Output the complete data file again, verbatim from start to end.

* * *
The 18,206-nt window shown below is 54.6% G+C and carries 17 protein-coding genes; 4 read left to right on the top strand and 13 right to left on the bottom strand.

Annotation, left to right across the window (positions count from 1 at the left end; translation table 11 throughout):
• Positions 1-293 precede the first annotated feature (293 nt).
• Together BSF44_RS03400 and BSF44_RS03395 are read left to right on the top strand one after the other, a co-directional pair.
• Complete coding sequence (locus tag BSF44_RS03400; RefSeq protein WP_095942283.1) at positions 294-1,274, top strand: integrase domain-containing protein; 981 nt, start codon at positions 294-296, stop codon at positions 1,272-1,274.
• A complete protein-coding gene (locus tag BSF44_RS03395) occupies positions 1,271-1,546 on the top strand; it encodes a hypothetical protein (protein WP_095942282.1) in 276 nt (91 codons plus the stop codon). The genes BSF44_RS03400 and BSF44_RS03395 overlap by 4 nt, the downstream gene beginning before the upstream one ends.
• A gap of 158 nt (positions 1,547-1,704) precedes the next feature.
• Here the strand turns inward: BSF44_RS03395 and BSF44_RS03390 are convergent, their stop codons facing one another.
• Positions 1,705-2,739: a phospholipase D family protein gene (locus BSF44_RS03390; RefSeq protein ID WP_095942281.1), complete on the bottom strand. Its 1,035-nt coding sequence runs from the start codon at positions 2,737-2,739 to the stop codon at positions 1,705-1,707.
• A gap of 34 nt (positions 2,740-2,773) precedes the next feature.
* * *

The 18,206-nt window shown below is 54.6% G+C and carries 17 protein-coding genes; 4 read left to right on the top strand and 13 right to left on the bottom strand.

Annotation, left to right across the window (positions count from 1 at the left end; translation table 11 throughout):
• Positions 1-293 precede the first annotated feature (293 nt).
• Together BSF44_RS03400 and BSF44_RS03395 are read left to right on the top strand one after the other, a co-directional pair.
• Complete coding sequence (locus tag BSF44_RS03400; RefSeq protein WP_095942283.1) at positions 294-1,274, top strand: integrase domain-containing protein; 981 nt, start codon at positions 294-296, stop codon at positions 1,272-1,274.
• A complete protein-coding gene (locus tag BSF44_RS03395) occupies positions 1,271-1,546 on the top strand; it encodes a hypothetical protein (protein WP_095942282.1) in 276 nt (91 codons plus the stop codon). The genes BSF44_RS03400 and BSF44_RS03395 overlap by 4 nt, the downstream gene beginning before the upstream one ends.
• A gap of 158 nt (positions 1,547-1,704) precedes the next feature.
• Here the strand turns inward: BSF44_RS03395 and BSF44_RS03390 are convergent, their stop codons facing one another.
• Positions 1,705-2,739: a phospholipase D family protein gene (locus BSF44_RS03390; RefSeq protein ID WP_095942281.1), complete on the bottom strand. Its 1,035-nt coding sequence runs from the start codon at positions 2,737-2,739 to the stop codon at positions 1,705-1,707.
• A gap of 34 nt (positions 2,740-2,773) precedes the next feature.